Steve Harwell, the good-natured co-founder and the original lead singer of Smash Mouth — the late ‘90s California-based band renowned for ska-tinged hits such as “Walkin’ on the Sun” and the perennial anthem “All Star” — Harwell died at his home in Boise, Idaho, on Monday. The musician was in hospice care owing to multiple health complications; he was 56.
Harwell’s manager Robert Hayes confirmed the news to Variety, writing in a statement, “Steve Harwell was a true American Original. A larger than life character who shot up into the sky like a Roman candle. Steve should be remembered for his unwavering focus and impassioned determination to reach the heights of pop stardom. And the fact that he achieved this near-impossible goal with very limited musical experience makes his accomplishments all the more remarkable. His only tools were his irrepressible charm and charisma, his fearlessly reckless ambition, and his king-size cajones. Steve lived a 100% full-throttle life. Burning brightly across the universe before burning out.”
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Over the last decade Harwell, who had long struggled with alcohol abuse, also suffered from a number of ailments that impacted his motor functions, speech and memory, which increasingly impacted his performances. By October 2021, after a concert in Bethel, N.Y., where the singer appeared to be intoxicated and threatened audience members, he announced his retirement from Smash Mouth due to ongoing health issues.
“Ever since I was a kid, I dreamed of being a Rockstar performing in front of sold-out arenas and have been so fortunate to live out that dream,” he said in a statement at the time. “To my bandmates, it’s been an honor performing with you all these years and I can’t think of anyone else I would have rather gone on this wild journey with.”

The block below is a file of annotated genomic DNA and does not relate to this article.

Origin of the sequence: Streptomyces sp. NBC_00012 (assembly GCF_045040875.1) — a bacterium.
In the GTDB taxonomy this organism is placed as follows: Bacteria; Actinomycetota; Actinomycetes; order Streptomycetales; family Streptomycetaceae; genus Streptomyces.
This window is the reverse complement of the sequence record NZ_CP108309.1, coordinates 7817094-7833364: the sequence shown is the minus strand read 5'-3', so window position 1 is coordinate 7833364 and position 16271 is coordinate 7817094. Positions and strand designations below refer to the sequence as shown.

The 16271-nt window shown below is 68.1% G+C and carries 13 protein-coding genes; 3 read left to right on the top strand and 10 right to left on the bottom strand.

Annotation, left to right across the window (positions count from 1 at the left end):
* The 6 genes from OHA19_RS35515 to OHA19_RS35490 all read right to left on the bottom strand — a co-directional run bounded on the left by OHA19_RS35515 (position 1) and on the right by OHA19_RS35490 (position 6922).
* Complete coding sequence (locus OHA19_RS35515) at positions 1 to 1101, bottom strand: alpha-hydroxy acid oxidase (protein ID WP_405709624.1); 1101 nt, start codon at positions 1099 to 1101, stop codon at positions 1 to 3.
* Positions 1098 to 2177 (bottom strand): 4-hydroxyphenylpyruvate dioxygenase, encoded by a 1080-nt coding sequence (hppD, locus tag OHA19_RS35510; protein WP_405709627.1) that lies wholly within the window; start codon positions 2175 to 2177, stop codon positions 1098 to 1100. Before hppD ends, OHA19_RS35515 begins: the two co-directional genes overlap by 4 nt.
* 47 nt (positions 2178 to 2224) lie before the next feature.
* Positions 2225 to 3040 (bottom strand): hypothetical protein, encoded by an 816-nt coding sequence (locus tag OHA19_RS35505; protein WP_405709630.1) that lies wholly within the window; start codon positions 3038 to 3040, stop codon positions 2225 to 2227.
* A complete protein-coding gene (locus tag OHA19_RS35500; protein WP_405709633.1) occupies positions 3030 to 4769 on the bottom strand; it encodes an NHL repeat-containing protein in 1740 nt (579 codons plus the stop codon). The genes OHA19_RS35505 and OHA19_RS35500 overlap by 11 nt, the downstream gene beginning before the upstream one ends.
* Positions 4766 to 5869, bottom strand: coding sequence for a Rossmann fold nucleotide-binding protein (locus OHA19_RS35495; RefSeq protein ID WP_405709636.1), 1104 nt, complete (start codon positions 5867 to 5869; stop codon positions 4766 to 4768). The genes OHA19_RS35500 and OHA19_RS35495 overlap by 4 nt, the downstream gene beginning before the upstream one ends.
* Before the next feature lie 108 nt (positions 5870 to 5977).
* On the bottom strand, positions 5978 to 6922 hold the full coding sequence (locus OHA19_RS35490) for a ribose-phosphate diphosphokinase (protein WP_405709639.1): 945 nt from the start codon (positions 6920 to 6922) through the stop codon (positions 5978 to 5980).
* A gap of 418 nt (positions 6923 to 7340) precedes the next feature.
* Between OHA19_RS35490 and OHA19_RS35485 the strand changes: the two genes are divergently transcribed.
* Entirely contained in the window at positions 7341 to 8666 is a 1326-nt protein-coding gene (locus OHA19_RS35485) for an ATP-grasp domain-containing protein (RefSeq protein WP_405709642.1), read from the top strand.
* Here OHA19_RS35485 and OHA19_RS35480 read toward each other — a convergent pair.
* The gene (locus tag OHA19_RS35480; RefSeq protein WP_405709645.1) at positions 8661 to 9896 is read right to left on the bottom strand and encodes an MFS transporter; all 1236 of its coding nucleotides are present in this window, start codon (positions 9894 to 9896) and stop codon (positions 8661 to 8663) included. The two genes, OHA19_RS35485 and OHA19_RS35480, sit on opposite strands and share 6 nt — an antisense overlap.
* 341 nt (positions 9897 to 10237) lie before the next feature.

Born Steven Scott Harwell on January 9, 1967 in Santa Clara, Calif., Harwell started his career as a Chuck D-inspired rapper for the hip-hop ensemble F.O.S. (Freedom of Speech), which released a single titled “Big Black Boots” in 1993. However, he shifted gears to alt-rock and formed Smashmouth — originally styled as one word — with childhood friend/ drummer Kevin Coleman and two veterans of the San Jose punk band Lackadaddy, songwriter-guitarist Greg Camp and bassist Paul De Lisle.
When San Jose radio station KOME-FM began airing a demo of the group’s song “Nervous in the Alley,” the group signed with powerhouse Interscope Records, split their name into two words, and released their debut album, “Fush Yu Mang,” in 1997.
Along with a raucous cover of War’s “Why Can’t We Be Friends” (which appeared in 1998’s Kevin Bacon film “Wild Things”), the Camp-penned “Walkin on the Sun,” Smash Mouth’s first major label single, helped push “Fush Yu Mang” to double platinum-selling status.
“Greg is probably one of the best songwriters I’ve ever been around,” Harwell told Vice. “I’ve seen the guy write a song in a half hour. He’s a huge part of why we’re here. Greg and I and Paul, we just clicked from day one.”